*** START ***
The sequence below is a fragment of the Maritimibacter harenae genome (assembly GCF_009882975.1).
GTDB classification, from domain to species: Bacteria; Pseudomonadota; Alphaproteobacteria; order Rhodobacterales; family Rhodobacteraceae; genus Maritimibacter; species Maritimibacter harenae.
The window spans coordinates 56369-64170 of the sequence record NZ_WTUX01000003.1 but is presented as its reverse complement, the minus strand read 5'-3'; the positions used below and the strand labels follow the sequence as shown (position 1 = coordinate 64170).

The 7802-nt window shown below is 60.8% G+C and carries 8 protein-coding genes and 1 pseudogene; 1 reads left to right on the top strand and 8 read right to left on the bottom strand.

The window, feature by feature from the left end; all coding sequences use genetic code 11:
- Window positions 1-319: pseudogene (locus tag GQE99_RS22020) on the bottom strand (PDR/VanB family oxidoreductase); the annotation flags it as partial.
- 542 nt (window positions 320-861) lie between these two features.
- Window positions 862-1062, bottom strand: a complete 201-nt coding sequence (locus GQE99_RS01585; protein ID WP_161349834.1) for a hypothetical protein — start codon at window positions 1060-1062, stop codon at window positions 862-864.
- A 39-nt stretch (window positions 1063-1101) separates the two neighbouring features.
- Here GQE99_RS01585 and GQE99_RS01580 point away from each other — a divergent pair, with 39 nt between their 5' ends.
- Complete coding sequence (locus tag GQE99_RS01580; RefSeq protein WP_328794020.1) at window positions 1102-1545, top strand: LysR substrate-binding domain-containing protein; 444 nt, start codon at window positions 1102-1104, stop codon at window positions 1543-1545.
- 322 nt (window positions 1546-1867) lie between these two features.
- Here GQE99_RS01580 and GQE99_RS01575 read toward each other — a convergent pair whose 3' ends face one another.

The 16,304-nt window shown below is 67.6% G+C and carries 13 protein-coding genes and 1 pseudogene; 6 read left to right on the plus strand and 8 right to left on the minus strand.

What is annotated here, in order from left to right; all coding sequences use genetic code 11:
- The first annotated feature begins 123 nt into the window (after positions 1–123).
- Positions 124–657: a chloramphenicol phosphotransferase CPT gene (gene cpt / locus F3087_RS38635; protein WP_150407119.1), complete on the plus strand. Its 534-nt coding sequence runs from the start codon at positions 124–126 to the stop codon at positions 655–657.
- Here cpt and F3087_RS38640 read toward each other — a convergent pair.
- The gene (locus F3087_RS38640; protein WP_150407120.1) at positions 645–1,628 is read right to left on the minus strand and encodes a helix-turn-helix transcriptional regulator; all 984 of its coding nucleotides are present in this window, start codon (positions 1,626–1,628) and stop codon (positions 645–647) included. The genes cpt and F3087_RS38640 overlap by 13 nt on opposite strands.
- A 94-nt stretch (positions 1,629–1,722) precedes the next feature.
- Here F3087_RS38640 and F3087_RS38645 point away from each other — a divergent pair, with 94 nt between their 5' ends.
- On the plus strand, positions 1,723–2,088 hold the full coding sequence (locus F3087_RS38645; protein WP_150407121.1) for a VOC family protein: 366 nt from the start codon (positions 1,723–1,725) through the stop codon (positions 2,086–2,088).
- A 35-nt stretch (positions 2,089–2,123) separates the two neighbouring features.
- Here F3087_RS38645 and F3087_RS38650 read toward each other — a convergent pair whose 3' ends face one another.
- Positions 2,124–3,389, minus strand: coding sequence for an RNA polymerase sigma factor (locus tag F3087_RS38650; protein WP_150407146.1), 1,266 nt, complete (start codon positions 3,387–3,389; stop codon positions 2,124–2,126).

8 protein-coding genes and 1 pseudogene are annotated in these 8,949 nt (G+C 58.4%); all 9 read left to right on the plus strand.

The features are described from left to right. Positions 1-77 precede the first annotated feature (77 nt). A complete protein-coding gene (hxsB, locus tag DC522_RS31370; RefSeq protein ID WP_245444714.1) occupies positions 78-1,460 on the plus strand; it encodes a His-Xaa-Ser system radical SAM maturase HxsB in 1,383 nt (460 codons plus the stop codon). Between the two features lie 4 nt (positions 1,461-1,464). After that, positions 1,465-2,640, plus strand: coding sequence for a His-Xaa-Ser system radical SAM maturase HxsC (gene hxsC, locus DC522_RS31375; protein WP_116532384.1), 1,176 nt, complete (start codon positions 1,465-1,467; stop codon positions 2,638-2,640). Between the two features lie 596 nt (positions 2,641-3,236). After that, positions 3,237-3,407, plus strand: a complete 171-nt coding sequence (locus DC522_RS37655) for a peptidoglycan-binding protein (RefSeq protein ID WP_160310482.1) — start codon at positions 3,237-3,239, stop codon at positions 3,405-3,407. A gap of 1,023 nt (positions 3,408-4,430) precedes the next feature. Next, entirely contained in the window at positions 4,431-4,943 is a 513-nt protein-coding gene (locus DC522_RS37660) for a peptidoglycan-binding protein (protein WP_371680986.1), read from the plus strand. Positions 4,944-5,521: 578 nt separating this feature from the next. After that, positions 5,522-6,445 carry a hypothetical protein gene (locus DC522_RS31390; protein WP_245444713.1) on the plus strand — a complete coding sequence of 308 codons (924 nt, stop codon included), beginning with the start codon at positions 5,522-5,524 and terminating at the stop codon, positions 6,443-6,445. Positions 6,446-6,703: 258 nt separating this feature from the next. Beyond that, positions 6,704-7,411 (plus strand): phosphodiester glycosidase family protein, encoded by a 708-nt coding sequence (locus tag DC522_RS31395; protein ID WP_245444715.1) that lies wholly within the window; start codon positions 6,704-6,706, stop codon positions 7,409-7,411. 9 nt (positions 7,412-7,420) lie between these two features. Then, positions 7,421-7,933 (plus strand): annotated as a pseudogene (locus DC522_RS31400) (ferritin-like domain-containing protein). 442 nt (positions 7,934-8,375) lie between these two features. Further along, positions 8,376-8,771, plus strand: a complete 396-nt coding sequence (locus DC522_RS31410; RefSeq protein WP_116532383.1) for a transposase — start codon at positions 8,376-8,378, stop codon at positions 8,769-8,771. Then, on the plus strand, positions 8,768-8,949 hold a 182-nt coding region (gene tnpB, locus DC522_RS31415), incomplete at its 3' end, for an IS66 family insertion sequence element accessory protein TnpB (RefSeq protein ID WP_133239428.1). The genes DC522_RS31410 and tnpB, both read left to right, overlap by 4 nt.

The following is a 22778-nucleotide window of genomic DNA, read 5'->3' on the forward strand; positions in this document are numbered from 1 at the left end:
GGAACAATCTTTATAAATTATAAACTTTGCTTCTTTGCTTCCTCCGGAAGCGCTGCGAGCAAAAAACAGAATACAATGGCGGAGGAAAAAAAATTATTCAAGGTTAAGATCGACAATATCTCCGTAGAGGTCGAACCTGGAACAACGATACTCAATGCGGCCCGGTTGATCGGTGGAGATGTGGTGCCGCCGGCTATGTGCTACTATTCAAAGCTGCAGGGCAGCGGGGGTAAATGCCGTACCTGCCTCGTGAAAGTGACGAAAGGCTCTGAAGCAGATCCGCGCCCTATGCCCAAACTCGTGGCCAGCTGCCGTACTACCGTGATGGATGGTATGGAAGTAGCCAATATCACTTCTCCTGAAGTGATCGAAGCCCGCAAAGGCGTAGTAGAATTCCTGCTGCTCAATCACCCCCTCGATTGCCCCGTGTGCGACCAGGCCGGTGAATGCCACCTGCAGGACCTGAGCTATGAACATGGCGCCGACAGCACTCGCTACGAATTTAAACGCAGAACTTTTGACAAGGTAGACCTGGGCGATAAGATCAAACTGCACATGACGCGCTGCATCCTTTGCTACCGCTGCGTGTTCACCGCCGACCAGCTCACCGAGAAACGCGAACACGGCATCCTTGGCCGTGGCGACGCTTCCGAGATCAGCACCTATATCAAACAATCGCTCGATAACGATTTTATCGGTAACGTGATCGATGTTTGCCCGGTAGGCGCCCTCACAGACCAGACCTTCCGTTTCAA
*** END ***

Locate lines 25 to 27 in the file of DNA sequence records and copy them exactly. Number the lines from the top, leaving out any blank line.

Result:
- Positions 2,124–3,389, minus strand: coding sequence for an RNA polymerase sigma factor (locus tag F3087_RS38650; protein WP_150407146.1), 1,266 nt, complete (start codon positions 3,387–3,389; stop codon positions 2,124–2,126).

8 protein-coding genes and 1 pseudogene are annotated in these 8,949 nt (G+C 58.4%); all 9 read left to right on the plus strand.

The features are described from left to right. Positions 1-77 precede the first annotated feature (77 nt). A complete protein-coding gene (hxsB, locus tag DC522_RS31370; RefSeq protein ID WP_245444714.1) occupies positions 78-1,460 on the plus strand; it encodes a His-Xaa-Ser system radical SAM maturase HxsB in 1,383 nt (460 codons plus the stop codon). Between the two features lie 4 nt (positions 1,461-1,464). After that, positions 1,465-2,640, plus strand: coding sequence for a His-Xaa-Ser system radical SAM maturase HxsC (gene hxsC, locus DC522_RS31375; protein WP_116532384.1), 1,176 nt, complete (start codon positions 1,465-1,467; stop codon positions 2,638-2,640). Between the two features lie 596 nt (positions 2,641-3,236). After that, positions 3,237-3,407, plus strand: a complete 171-nt coding sequence (locus DC522_RS37655) for a peptidoglycan-binding protein (RefSeq protein ID WP_160310482.1) — start codon at positions 3,237-3,239, stop codon at positions 3,405-3,407. A gap of 1,023 nt (positions 3,408-4,430) precedes the next feature. Next, entirely contained in the window at positions 4,431-4,943 is a 513-nt protein-coding gene (locus DC522_RS37660) for a peptidoglycan-binding protein (protein WP_371680986.1), read from the plus strand. Positions 4,944-5,521: 578 nt separating this feature from the next. After that, positions 5,522-6,445 carry a hypothetical protein gene (locus DC522_RS31390; protein WP_245444713.1) on the plus strand — a complete coding sequence of 308 codons (924 nt, stop codon included), beginning with the start codon at positions 5,522-5,524 and terminating at the stop codon, positions 6,443-6,445. Positions 6,446-6,703: 258 nt separating this feature from the next. Beyond that, positions 6,704-7,411 (plus strand): phosphodiester glycosidase family protein, encoded by a 708-nt coding sequence (locus tag DC522_RS31395; protein ID WP_245444715.1) that lies wholly within the window; start codon positions 6,704-6,706, stop codon positions 7,409-7,411. 9 nt (positions 7,412-7,420) lie between these two features. Then, positions 7,421-7,933 (plus strand): annotated as a pseudogene (locus DC522_RS31400) (ferritin-like domain-containing protein). 442 nt (positions 7,934-8,375) lie between these two features. Further along, positions 8,376-8,771, plus strand: a complete 396-nt coding sequence (locus DC522_RS31410; RefSeq protein WP_116532383.1) for a transposase — start codon at positions 8,376-8,378, stop codon at positions 8,769-8,771. Then, on the plus strand, positions 8,768-8,949 hold a 182-nt coding region (gene tnpB, locus DC522_RS31415), incomplete at its 3' end, for an IS66 family insertion sequence element accessory protein TnpB (RefSeq protein ID WP_133239428.1). The genes DC522_RS31410 and tnpB, both read left to right, overlap by 4 nt.